The Michigan Daily-Thursda f, July 23, 1981-Page 5
PERSONAL COMPUTERS WILL soon be as common as typewriters and
calculators said Karl Zinn, a research scientist at the University's Center for
Research on Learning and Teaching.
Computers come into
how to adapt to such principles and
" The evaluating function of the in-
structor will be significant but more
complex in the years ahead, and
teachers will have to meticulously
scrutinize their value judgements.
Karl Zinn of CRLT said he believes,
that in five to ten years students coming
to college will have already learned to
program computers in high school -
just like it is assumed now that
everyone has taken a typing course.
In addition, said Zinn, the personal
computer will become as much a part
of the student's own inventory as a
calculator and typewriter is now.
A GOOD gauge of their rising
prominence is the software available in
the marketplace for all types of people.
Consumers can choose anything from a
Dow Jones package to programs
claiming to help people with their love
In a computer magazine adver-
tisement is a girl dressed in panties
with the words "Interlude, the Ultimate
Experience," promoting a computer.
There are over 100 Interludes in the
program (according to the ad) with
names like "Satin Sheets," "Rodeo,"
"The Chase," and "Caveman Caper."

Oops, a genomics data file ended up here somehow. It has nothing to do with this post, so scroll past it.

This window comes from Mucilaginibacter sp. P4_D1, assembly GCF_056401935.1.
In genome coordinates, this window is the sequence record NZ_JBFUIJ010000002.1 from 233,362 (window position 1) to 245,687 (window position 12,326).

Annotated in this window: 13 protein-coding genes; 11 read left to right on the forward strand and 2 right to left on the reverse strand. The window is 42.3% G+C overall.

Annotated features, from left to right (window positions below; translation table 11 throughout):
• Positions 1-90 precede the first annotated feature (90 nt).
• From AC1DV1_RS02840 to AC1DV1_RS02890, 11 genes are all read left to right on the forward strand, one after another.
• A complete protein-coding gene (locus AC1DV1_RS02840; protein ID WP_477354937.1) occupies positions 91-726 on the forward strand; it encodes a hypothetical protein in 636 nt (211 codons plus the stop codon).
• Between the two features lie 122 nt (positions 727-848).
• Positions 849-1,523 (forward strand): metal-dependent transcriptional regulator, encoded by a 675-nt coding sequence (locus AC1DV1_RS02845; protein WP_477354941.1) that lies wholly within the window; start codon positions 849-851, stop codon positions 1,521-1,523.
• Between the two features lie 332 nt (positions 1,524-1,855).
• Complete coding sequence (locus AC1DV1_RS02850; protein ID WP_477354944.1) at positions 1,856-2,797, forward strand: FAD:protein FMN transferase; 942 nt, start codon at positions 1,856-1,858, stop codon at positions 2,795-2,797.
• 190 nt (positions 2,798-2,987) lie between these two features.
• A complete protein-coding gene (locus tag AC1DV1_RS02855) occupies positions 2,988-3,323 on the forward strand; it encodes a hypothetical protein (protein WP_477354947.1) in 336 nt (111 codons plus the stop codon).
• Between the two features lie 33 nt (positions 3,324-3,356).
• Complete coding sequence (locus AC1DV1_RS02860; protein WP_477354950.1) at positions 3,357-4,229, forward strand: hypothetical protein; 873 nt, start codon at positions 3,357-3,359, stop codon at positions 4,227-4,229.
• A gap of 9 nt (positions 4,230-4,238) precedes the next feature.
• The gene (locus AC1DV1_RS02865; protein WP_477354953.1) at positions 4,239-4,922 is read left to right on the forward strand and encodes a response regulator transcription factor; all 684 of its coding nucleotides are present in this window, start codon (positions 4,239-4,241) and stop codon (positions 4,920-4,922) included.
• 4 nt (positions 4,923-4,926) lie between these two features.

hit PLO for
(Continued from Page 1)
don't fall on Kiryat Shmona."
It recalled a promise he made in his
successful campaign for re-election in
the June 3 parliamentary elections.
That the promise hasn't come true is
regarded as one reason for the heavy
Israeli attacks Begin has authorized
against Palestinian bases in Lebanon.
The Katyushas also are a factor
behind an exodus of Israelis fleeing the
U.S. Defense Secretary Caspar
Weinberger, in a U.S. television inter-
view, criticized Begin, saying, "I think
that his course cannot really be
described as moderate at this point."
This, coupled with rumors that the
two giants - IBM and Sears - are
going to work together to market a
home-sized computer, make it ap-
parent that computers will be available
on the mass marketplace soon - for
students and teachers as well as
bricklayers and businessmen.
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